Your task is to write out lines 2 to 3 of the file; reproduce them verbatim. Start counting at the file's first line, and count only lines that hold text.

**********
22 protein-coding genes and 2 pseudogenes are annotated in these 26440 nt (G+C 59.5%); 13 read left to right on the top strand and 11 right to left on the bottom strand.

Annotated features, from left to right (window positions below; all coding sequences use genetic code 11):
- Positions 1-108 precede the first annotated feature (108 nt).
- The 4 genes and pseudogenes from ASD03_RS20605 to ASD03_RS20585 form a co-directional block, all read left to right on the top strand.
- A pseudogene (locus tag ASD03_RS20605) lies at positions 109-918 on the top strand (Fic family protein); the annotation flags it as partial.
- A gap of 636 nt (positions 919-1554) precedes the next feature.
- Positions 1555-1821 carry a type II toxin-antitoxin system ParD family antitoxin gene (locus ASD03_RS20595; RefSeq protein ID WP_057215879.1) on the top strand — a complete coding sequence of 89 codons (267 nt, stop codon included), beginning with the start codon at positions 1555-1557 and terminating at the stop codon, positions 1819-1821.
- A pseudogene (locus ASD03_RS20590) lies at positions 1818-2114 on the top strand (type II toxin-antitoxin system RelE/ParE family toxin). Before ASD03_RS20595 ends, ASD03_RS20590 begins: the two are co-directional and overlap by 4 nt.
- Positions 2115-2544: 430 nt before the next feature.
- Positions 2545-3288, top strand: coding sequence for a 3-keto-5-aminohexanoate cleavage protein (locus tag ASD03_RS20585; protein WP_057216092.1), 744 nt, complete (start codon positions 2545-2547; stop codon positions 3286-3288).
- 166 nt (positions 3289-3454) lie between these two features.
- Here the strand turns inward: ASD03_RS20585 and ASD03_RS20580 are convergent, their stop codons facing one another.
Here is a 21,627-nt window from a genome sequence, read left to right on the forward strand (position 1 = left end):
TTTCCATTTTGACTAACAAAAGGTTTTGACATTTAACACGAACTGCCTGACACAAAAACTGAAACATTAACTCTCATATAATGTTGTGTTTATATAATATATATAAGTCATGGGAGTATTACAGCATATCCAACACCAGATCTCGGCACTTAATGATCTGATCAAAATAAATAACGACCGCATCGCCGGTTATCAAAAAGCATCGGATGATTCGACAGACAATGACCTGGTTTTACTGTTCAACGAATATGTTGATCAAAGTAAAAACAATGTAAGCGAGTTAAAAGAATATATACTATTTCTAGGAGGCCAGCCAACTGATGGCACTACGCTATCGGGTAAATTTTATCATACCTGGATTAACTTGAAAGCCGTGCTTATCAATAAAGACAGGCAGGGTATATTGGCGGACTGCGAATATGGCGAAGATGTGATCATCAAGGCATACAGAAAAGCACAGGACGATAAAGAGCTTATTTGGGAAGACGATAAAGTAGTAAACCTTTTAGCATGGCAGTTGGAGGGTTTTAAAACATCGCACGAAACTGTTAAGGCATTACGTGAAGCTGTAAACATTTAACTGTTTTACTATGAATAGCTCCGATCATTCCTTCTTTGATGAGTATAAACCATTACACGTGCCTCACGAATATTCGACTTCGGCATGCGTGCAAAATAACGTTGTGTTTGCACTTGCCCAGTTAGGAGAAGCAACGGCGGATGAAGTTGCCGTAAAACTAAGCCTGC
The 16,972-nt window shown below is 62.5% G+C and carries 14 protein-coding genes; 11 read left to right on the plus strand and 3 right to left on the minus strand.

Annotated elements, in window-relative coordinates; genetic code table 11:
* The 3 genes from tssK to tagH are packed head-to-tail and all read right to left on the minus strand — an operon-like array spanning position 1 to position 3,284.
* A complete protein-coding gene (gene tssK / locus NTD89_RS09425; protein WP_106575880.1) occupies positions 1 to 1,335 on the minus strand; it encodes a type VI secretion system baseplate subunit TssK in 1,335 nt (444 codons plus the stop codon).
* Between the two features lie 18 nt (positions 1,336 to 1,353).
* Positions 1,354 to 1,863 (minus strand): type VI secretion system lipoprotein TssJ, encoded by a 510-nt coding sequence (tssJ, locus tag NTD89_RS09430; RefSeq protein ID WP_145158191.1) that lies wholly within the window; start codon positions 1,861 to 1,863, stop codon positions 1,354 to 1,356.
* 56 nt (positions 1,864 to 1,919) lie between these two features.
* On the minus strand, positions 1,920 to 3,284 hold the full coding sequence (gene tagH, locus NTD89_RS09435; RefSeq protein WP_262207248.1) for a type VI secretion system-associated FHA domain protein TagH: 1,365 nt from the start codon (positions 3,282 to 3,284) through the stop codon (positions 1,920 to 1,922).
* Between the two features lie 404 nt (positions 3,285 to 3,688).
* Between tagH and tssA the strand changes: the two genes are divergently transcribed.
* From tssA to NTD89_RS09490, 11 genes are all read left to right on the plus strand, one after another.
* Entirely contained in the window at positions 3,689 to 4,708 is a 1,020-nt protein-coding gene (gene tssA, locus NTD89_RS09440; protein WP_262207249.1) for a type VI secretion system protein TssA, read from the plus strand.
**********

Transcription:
Annotated features, from left to right (window positions below; all coding sequences use genetic code 11):
- Positions 1-108 precede the first annotated feature (108 nt).